In April, TYRX’s “hunters” received great information that further illustrates the business case for the AIGIS Envelope. Results of a study of Medicare patients presented by researchers from the Mayo Clinic, the Johns Hopkins School of Medicine, and TYRX, at the American College of Cardiology 60th Annual Scientific Session, revealed that surgical infections associated with pacemakers and defibrillators led to a 3-fold increase in hospital stays, 55 to 118 percent higher hospitalization costs, an eight to 11 fold increase in mortality rates, and doubled the mortality after one year compared to pacemaker and defibrillator implantations where no infection occurred.
“Rising health care costs are at the center of the political and economic debate this year,” said M. Rizwan Sohail, M.D., assistant professor of medicine, Mayo Clinic College of Medicine, Rochester, Minn. lead author of the study. “However, efforts at cost reduction must begin by identifying the major driving forces behind the cost of patient care. In this study, we have tried to do just that for patients with cardiac device infections.”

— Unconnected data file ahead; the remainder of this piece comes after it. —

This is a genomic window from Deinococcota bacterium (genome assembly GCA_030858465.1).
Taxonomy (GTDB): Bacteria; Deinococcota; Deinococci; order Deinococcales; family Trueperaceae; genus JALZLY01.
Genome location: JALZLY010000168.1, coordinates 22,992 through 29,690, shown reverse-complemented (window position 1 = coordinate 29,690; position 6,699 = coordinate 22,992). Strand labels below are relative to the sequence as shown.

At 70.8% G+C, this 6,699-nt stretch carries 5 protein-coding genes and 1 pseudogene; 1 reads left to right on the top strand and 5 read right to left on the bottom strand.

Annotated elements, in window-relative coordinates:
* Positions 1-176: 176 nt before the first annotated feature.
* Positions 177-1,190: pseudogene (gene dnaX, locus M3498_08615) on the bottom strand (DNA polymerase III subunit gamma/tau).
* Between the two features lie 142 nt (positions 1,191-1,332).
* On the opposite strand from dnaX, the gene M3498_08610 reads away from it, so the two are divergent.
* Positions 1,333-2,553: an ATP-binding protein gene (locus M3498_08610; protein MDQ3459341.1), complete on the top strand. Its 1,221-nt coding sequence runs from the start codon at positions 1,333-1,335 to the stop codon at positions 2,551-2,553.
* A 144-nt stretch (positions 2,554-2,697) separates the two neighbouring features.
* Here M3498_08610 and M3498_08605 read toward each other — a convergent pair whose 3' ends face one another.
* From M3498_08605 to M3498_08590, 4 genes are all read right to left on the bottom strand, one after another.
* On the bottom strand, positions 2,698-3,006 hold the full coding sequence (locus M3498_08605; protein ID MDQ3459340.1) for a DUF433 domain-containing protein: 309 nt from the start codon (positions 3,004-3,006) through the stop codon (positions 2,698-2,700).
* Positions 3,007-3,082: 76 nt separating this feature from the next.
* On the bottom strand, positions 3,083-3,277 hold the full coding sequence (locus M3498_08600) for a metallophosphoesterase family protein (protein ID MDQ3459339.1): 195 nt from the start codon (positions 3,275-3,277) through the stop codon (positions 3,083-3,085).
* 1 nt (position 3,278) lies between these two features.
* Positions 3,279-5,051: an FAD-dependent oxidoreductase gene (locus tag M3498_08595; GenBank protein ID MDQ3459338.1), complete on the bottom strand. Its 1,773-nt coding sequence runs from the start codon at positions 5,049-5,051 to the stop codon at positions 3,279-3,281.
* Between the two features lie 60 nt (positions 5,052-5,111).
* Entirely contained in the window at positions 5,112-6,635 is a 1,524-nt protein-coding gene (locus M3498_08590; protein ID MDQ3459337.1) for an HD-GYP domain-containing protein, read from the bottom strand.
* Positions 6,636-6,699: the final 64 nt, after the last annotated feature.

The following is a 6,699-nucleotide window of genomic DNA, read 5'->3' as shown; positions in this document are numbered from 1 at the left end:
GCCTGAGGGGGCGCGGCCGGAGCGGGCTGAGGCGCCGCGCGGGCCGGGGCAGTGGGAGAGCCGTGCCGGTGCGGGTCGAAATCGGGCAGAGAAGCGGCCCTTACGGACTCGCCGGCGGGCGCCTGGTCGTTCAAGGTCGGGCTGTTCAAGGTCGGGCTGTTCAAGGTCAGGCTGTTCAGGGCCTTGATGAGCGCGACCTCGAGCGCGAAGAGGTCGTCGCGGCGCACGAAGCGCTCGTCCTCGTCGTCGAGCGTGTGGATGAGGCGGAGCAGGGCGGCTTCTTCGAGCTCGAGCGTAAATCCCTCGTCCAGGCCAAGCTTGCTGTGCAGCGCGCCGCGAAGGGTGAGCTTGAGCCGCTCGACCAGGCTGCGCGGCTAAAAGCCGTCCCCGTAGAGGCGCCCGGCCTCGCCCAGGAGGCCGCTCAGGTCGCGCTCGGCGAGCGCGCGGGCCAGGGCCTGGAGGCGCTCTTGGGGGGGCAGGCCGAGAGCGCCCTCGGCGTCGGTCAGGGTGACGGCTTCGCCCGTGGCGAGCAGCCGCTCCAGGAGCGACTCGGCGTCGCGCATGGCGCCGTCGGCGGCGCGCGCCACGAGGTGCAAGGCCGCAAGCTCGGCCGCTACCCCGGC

Hospitals are undoubtedly concerned with patient care, first and foremost. Infections require additional hospital stays and an exponential impact on a patient’s quality of life – especially after what should be a relatively simple procedure.
At the same time, economics are a factor. The TYRX AIGIS Envelope offers hospitals a way to reduce infection, save lives and improve health to lower healthcare costs. It’s a simple equation that no one could argue with: the Envelope costs a facility about $800 and the cost of a hospital infection with regard to a pacemaker or ICD is $50,000.
“When infection rate is compared with how often it would use the Envelope with implanted medical devices, based on high-risk cases, the financial equation makes complete sense,” White said. “Patients are healthy and happy. It’s a win-win for all involved.
EisnerAmper's Catalyst: Fall 2011